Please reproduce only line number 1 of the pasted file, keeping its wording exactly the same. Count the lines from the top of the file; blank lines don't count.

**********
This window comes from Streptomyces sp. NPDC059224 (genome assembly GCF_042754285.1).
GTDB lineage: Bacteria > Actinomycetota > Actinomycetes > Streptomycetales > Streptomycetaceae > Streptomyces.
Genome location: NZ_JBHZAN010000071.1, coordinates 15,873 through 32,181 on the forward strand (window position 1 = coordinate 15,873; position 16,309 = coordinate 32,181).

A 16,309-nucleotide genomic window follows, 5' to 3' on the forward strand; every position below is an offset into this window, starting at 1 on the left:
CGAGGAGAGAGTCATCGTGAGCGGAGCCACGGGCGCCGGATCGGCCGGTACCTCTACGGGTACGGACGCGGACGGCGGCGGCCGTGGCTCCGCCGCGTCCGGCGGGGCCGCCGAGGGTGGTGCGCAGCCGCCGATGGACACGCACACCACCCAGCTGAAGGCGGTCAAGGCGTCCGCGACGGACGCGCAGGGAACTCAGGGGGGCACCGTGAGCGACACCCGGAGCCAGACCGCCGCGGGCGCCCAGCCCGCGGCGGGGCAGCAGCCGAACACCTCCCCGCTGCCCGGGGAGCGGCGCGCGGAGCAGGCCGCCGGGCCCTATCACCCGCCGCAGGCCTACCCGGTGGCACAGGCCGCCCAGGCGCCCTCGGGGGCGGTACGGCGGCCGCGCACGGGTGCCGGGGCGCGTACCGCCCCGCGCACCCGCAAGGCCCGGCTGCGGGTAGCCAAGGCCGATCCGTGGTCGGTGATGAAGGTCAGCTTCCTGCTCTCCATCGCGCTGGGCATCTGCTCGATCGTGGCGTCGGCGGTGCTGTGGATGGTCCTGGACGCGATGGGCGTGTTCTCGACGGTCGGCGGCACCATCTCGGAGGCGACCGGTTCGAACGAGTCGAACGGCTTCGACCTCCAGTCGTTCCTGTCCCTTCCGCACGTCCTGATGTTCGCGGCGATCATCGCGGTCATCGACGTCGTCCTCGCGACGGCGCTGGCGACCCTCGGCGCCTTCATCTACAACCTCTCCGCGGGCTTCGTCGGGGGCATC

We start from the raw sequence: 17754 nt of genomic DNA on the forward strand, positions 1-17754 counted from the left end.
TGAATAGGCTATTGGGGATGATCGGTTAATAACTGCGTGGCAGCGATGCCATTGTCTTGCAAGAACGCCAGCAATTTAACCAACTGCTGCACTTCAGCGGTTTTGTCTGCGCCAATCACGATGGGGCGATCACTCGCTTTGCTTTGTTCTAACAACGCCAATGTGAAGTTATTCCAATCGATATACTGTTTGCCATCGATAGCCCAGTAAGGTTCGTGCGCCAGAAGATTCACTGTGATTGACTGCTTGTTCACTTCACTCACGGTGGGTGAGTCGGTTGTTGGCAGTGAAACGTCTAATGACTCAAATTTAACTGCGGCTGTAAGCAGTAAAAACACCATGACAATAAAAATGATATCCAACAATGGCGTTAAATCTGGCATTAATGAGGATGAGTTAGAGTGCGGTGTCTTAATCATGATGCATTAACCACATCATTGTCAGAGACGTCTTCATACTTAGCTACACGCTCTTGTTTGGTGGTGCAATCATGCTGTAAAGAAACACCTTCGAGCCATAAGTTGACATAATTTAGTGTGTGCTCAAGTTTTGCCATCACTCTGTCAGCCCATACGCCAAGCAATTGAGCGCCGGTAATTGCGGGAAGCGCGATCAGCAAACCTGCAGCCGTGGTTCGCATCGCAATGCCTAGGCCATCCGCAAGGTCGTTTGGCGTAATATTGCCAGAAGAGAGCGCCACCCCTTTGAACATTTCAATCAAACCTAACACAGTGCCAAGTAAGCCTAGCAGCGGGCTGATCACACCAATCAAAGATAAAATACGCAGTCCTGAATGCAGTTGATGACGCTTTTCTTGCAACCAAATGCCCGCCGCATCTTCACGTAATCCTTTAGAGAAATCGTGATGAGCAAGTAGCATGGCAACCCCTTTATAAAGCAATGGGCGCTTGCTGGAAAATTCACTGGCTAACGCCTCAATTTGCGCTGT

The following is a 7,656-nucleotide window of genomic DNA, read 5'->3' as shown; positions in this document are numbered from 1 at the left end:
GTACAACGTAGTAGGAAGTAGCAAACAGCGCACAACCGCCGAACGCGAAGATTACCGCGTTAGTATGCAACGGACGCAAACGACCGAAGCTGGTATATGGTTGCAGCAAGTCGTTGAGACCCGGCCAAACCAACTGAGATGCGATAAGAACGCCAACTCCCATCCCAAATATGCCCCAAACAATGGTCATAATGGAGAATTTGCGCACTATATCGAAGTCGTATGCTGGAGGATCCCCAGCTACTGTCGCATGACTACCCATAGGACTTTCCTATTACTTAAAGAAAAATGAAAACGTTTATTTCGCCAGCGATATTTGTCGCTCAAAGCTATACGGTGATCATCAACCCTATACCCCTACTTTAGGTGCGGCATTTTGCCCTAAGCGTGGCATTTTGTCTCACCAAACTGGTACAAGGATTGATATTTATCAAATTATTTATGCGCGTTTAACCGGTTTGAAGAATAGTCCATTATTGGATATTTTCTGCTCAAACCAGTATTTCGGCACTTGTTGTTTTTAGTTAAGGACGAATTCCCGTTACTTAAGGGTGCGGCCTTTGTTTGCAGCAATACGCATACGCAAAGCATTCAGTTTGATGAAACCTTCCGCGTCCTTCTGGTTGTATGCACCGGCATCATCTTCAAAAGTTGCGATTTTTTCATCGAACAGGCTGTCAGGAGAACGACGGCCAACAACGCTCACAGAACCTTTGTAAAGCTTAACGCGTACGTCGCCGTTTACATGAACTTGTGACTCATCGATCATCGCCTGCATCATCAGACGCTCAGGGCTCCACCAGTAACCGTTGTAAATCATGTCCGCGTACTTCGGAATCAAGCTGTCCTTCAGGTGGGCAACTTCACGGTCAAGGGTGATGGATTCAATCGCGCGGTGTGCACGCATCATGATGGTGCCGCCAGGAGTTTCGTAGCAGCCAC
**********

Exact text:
This window comes from Streptomyces sp. NPDC059224 (genome assembly GCF_042754285.1).